Patients with glaucoma were 38% more likely to have had a thyroid disorder at some point in their lives than those without, according to a study published in the British Journal of Ophthalmology.
Birmingham, AL-Patients with glaucoma were 38% more likely to have had a thyroid disorder at some point in their lives than those without, according to a study published in the British Journal of Ophthalmology. Statistics were gathered from 12,376 people who participated in the 2002 National Health Interview Survey.
Participants were asked whether they ever had been diagnosed with a thyroid gland disorder or glaucoma. Slightly more than 4.5% of participants said glaucoma was diagnosed and 12% said a thyroid problem was diagnosed. The percentage of patients with glaucoma who said they had suffered a thyroid problem was 6.5% to 4.4% who had not.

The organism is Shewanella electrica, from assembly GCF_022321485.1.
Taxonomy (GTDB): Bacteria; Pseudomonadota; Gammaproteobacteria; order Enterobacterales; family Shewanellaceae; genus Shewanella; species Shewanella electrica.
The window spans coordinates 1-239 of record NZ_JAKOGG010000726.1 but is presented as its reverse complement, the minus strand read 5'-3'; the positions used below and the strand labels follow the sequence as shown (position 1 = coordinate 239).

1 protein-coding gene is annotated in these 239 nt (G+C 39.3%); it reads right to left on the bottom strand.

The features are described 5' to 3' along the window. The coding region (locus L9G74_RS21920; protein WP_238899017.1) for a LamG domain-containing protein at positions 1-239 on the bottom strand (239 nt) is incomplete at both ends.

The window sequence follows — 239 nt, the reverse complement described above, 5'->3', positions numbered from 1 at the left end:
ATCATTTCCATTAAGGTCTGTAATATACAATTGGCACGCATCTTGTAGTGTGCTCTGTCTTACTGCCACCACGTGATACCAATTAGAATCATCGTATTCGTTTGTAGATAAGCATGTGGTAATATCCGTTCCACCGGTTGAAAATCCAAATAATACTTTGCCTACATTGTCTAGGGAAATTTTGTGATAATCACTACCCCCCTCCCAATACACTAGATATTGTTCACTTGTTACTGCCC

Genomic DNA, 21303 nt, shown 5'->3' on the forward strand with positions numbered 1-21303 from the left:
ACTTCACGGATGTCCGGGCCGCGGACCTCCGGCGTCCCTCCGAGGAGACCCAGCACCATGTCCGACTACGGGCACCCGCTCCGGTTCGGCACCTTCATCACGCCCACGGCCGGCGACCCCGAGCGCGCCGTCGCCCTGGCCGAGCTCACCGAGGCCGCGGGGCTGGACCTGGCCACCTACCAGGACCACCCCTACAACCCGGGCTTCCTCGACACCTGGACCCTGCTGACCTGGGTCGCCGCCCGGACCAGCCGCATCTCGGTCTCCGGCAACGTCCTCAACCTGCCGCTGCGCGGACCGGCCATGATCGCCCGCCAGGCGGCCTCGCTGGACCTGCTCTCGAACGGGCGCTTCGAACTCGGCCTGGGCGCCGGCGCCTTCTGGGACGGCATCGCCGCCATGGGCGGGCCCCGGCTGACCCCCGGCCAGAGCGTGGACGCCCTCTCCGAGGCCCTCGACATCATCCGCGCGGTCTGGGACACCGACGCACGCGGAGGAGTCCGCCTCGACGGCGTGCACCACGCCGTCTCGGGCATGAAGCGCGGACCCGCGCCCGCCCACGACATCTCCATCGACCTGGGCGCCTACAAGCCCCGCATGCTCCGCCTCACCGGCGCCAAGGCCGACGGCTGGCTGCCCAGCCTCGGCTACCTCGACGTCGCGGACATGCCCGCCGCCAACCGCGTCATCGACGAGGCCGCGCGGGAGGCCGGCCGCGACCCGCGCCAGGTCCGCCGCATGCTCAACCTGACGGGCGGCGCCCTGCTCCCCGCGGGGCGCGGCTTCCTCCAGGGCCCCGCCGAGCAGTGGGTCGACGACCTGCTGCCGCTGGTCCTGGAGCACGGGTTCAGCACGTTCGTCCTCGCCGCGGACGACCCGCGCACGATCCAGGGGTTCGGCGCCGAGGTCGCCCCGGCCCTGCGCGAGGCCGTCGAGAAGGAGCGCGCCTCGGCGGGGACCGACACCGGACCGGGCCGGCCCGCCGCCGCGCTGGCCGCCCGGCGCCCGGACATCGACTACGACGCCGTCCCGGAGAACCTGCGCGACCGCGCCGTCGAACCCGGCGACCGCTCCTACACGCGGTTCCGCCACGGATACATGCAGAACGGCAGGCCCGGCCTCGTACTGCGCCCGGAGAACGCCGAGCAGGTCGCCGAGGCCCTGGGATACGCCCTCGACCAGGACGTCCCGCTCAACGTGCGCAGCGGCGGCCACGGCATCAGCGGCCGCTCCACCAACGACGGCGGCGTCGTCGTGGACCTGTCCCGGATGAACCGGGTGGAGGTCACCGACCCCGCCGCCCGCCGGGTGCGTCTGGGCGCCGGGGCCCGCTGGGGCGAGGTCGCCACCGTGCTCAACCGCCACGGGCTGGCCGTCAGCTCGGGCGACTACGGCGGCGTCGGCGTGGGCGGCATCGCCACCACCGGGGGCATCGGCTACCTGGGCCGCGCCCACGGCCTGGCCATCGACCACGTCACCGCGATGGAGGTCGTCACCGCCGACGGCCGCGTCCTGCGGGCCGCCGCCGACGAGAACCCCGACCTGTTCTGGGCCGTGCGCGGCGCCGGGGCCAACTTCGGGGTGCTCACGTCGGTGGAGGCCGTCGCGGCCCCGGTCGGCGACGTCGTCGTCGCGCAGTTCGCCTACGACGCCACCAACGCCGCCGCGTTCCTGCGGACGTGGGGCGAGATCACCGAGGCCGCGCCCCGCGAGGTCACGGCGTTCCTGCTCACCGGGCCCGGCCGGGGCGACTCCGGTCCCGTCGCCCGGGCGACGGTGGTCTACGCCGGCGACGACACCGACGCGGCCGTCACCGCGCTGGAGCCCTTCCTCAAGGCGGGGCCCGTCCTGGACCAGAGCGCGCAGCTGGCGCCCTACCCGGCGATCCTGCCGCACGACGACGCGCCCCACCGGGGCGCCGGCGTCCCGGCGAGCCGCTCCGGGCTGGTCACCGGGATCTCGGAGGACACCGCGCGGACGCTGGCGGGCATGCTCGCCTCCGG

An underactive thyroid can promote chemical deposits in the blood vessels serving the eye, which can spark an increase in IOP, said study authors.
Patients with thyroid problems should see an ophthalmologist or make their ophthalmologist aware of their thyroid condition, said lead researcher Gerald McGwin, PhD, vice chairman of the Department of Ophthalmology, University of Alabama School of Medicine, Birmingham.
"Somebody who has a history of thyroid problems and has not seen an ophthalmologist may have a heightened level of concern about their eyesight," he said.